Grenache wines are not the most well known of varietal wines. Grape varieties like Cabernet, Merlot, Chardonnay, even Syrah and Pinot Noir, are much better known. Yet, in the last several years, Grenache has become an increasingly recognized and important grape variety.
Originating from the Rhône Valley in France, Grenache has been traditionally one of the most important grapes in Chateauneuf du Pape and other Southern Rhone wines. However, as the popularity of these wines has risen, largely due to the influence of Robert Parker, Grenache wines from other regions have become more popular as well.
Where Is Grenache Wine Made?
Grenache is originally one of the grapes of the Rhone Valley in France. In particular, the southern Rhone has extensive plantings of this grape variety. In the south, part of Provence, there are 13 allowed grape varieties for red wines. Grenache is one of the most common. Many of the most famous wines, particularly those from the small appellation of Chateauneuf-du-Pape, are made with a significant proportion of Grenache in the blend. The other grape commonly used include Mourvedre, Syrah
, Carignan and others.
The wines of the southern Rhone, including many C&ocirac;tes-du-Rhone, Chateauneuf du Pape, Gigondas and others, often contain a large percentage of Grenache. Some wines contain mostly or entirely this grape variety.
Outside of the Rhone, Grenache wines have spread rapidly to many areas. In France, the other southern regions, such as the Languedoc, often have extensive plantings of the grape. Outside of France, other warm climate wine regions have planted the grape extensively. For example, it is widely planted in Australia and is often blended with Syrah (Shiraz in Australia) and other grapes, in California and even in parts of Spain (where it is called Garnacha).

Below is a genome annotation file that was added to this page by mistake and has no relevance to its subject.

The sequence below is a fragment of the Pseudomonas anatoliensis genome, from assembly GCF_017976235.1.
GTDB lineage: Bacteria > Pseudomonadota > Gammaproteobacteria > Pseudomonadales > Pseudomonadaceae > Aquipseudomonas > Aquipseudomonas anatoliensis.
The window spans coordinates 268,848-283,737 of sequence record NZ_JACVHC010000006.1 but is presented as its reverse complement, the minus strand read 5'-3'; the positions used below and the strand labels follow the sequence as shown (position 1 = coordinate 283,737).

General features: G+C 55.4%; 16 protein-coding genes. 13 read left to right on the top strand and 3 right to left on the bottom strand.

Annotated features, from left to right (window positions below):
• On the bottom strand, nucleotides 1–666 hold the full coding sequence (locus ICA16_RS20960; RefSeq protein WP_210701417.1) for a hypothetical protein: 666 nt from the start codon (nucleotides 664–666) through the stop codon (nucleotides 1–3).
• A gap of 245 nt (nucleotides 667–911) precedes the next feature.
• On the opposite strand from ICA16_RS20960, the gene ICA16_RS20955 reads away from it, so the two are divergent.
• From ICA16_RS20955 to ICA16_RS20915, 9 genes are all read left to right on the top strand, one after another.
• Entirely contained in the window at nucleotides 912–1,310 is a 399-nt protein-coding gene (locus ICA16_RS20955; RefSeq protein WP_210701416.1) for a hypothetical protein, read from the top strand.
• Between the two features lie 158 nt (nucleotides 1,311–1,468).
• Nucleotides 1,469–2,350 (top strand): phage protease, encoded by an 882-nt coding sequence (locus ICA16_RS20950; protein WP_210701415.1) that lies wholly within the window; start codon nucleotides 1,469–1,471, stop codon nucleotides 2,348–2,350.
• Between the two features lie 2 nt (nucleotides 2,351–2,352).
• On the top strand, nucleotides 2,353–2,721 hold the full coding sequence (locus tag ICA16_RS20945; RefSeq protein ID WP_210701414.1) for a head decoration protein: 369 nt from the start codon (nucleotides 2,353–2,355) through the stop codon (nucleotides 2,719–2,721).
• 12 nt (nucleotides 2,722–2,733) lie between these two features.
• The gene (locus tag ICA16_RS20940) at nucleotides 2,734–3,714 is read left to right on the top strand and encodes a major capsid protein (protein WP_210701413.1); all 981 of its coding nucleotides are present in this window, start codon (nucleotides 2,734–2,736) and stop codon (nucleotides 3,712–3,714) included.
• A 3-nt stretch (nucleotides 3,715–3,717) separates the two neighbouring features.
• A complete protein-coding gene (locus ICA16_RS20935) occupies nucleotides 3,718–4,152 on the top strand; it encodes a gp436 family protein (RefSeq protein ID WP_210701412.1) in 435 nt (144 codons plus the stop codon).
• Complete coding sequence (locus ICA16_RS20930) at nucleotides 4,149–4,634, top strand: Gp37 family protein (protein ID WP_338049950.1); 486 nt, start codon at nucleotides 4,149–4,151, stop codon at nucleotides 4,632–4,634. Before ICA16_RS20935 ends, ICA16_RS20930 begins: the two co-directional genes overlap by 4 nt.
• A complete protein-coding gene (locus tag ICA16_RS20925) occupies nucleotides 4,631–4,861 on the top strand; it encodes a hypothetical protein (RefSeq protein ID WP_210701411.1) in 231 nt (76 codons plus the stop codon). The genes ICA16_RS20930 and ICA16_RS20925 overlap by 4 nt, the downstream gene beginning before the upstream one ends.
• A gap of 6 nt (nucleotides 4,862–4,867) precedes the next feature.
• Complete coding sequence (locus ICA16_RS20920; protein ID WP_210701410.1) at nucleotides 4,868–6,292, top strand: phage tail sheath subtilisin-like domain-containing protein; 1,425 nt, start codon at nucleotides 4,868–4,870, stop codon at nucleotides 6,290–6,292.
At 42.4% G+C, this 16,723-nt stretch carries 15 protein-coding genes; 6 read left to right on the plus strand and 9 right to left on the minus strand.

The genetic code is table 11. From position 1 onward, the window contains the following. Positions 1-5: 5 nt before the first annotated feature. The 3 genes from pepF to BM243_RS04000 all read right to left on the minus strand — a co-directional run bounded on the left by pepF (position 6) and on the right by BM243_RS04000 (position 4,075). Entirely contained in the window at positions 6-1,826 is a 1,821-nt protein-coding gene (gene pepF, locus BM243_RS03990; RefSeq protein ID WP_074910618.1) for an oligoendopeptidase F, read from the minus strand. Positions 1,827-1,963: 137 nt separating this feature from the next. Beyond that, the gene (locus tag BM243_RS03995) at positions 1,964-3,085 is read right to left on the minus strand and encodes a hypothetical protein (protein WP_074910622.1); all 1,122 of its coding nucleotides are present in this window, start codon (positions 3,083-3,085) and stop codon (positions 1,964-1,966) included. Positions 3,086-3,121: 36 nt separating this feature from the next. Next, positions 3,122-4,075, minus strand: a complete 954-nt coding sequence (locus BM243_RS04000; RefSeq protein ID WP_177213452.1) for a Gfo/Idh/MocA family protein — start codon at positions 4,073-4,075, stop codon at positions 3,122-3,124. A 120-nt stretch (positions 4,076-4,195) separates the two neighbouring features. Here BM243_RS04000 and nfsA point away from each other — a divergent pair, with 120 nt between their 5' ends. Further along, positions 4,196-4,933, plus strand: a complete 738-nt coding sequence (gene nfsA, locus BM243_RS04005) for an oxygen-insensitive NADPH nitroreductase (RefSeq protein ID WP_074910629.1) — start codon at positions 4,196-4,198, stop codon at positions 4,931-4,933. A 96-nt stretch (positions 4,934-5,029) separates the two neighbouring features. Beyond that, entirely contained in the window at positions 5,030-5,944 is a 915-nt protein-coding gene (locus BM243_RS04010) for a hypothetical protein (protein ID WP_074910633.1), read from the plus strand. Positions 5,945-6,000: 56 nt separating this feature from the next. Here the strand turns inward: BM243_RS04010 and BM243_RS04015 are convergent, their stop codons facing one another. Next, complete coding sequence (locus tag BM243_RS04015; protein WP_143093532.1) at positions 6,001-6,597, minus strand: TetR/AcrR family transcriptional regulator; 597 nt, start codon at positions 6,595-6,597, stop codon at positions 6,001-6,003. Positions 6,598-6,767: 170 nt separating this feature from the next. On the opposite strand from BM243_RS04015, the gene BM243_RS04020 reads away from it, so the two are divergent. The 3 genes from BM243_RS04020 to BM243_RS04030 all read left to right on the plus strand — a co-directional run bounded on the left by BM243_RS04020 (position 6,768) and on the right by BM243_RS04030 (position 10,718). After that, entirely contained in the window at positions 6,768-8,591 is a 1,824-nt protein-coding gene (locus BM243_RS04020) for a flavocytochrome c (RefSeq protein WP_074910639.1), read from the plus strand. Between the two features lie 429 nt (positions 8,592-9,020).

In these other regions, Grenache is often used blended with other Rhone-style grapes, such as Syrah and Mourvedre. However, occasionally, the grape is used as a primary grape in some Grenache wines from these regions.
What Styles of Wine Does Grenache Produce and What Do They Taste Like?
Grenache is capable of producing richly flavored wines. However, in comparison to Syrah, in the northern Rhone, Grenache tends to be a bit lighter in color and the flavors tend toward the red fruit end of the spectrum. The wines can vary from forward and fruity to dense, fat and ripe with layers of chewy, aromatic fruit.
Grenache is typically not as tannic, dark or acidic as Syrah. However, it can produce wines with high alcohol and dense body because of the ripe, rich fruit it produces. Blended with ample Syrah and Mourvedre, it can make powerful wines, such as the traditional wines of Chateauneuf-du-Pape and surrounding regions. Alone, it tends to be fruitier, with a sweet, ripe red fruit flavor. Grown in the southern Rhone valley, part of Provence, it can often take on wonderful aromas of the Provençal garrigue, rosemary, thyme, lavendar and more.
Traditionalists don't like the modern Rhone wines made from Grenache and those grown in warm regions like Australia and California. They feel they are too ripe, too alcoholic and too "flabby". Yet, blended with other grapes well and grown in the appropriate terroir, Grenache is certainly capable of greatness.
Done reading about Grenache wines?
Return to the Grape Varieties section.